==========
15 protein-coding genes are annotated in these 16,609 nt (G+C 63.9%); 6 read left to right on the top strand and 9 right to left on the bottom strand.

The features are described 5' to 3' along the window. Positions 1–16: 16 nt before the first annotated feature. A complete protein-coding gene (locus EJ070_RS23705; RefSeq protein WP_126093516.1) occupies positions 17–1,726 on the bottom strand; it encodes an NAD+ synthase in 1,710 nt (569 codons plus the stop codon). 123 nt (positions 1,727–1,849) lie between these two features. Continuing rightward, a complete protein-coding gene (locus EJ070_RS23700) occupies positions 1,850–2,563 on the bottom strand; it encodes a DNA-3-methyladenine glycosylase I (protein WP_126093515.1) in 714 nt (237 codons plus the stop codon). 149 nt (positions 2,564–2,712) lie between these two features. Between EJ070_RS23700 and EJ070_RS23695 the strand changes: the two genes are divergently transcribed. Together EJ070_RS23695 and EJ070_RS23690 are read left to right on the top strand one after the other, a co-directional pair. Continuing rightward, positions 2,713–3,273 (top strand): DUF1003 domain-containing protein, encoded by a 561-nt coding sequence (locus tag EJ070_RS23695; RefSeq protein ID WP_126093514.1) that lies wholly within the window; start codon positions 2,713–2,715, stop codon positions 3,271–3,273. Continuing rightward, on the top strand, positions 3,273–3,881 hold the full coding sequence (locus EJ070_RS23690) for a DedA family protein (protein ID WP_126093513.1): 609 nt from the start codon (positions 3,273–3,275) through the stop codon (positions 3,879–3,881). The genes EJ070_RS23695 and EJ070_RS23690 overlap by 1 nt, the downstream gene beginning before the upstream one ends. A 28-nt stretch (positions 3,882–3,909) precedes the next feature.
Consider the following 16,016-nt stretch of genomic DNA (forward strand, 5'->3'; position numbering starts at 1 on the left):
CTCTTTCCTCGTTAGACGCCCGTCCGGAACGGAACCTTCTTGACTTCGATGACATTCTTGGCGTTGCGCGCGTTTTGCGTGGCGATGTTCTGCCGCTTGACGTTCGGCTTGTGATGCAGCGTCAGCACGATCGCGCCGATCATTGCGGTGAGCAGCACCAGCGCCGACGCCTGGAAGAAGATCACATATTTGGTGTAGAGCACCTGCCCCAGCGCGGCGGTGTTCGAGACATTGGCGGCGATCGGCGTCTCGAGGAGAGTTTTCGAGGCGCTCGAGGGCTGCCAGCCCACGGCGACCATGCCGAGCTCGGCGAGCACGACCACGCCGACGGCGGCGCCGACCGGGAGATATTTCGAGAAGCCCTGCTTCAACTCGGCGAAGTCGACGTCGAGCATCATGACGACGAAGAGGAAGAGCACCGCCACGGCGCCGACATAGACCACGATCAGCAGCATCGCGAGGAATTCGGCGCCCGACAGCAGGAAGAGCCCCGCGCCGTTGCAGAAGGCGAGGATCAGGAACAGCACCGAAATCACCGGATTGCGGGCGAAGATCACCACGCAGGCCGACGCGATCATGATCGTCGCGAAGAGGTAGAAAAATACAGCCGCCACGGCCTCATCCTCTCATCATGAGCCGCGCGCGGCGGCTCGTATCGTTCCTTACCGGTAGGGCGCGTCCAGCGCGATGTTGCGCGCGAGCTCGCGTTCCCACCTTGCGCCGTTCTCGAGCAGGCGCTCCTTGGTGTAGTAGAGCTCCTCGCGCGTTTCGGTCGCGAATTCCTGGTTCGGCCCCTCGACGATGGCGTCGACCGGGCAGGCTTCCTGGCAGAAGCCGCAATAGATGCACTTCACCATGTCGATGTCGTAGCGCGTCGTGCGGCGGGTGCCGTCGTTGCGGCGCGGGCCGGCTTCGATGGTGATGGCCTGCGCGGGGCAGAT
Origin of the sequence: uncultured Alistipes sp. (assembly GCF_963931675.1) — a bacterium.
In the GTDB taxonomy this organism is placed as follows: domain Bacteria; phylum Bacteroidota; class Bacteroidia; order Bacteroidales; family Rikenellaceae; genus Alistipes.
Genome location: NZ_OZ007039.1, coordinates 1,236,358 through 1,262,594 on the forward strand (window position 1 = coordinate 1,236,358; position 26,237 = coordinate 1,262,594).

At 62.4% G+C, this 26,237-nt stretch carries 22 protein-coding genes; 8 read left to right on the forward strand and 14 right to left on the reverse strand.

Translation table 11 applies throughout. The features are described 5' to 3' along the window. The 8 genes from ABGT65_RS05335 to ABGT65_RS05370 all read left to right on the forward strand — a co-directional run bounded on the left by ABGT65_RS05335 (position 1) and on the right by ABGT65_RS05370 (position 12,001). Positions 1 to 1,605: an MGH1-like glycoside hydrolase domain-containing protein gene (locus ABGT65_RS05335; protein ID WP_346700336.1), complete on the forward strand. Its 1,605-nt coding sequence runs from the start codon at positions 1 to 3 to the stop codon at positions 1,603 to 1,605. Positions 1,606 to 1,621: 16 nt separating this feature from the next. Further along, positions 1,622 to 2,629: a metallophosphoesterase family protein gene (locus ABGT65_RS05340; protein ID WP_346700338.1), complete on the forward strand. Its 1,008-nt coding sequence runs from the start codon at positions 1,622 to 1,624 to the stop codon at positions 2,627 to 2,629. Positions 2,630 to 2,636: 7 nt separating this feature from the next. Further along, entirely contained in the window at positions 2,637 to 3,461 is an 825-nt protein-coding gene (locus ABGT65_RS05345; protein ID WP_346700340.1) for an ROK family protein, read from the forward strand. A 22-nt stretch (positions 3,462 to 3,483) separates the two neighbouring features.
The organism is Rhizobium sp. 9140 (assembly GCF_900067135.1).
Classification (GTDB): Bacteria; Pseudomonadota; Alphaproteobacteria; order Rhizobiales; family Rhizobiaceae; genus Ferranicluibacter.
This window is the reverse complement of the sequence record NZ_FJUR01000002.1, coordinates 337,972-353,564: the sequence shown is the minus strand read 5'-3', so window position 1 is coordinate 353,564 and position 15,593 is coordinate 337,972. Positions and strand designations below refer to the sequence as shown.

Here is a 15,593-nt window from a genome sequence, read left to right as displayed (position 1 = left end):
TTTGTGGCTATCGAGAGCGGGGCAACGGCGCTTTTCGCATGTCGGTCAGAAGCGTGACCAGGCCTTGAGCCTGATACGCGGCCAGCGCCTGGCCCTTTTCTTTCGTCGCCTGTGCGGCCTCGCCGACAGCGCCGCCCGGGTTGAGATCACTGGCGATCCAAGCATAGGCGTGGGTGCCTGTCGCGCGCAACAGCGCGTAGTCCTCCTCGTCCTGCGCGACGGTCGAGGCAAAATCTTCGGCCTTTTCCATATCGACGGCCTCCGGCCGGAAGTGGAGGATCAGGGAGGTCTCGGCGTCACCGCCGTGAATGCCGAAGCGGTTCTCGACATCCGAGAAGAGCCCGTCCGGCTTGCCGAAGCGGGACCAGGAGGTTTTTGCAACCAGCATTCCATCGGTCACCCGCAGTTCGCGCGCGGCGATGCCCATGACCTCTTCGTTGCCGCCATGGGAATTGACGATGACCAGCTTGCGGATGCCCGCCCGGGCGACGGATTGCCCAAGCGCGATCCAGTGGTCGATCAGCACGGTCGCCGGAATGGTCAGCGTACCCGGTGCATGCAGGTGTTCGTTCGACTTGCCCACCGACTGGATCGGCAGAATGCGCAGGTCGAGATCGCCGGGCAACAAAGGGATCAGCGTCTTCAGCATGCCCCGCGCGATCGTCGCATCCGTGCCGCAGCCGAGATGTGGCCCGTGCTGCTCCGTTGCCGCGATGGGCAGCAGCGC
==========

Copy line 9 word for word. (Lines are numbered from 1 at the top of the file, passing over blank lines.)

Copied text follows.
Translation table 11 applies throughout. The features are described 5' to 3' along the window. The 8 genes from ABGT65_RS05335 to ABGT65_RS05370 all read left to right on the forward strand — a co-directional run bounded on the left by ABGT65_RS05335 (position 1) and on the right by ABGT65_RS05370 (position 12,001). Positions 1 to 1,605: an MGH1-like glycoside hydrolase domain-containing protein gene (locus ABGT65_RS05335; protein ID WP_346700336.1), complete on the forward strand. Its 1,605-nt coding sequence runs from the start codon at positions 1 to 3 to the stop codon at positions 1,603 to 1,605. Positions 1,606 to 1,621: 16 nt separating this feature from the next. Further along, positions 1,622 to 2,629: a metallophosphoesterase family protein gene (locus ABGT65_RS05340; protein ID WP_346700338.1), complete on the forward strand. Its 1,008-nt coding sequence runs from the start codon at positions 1,622 to 1,624 to the stop codon at positions 2,627 to 2,629. Positions 2,630 to 2,636: 7 nt separating this feature from the next. Further along, entirely contained in the window at positions 2,637 to 3,461 is an 825-nt protein-coding gene (locus ABGT65_RS05345; protein ID WP_346700340.1) for an ROK family protein, read from the forward strand. A 22-nt stretch (positions 3,462 to 3,483) separates the two neighbouring features.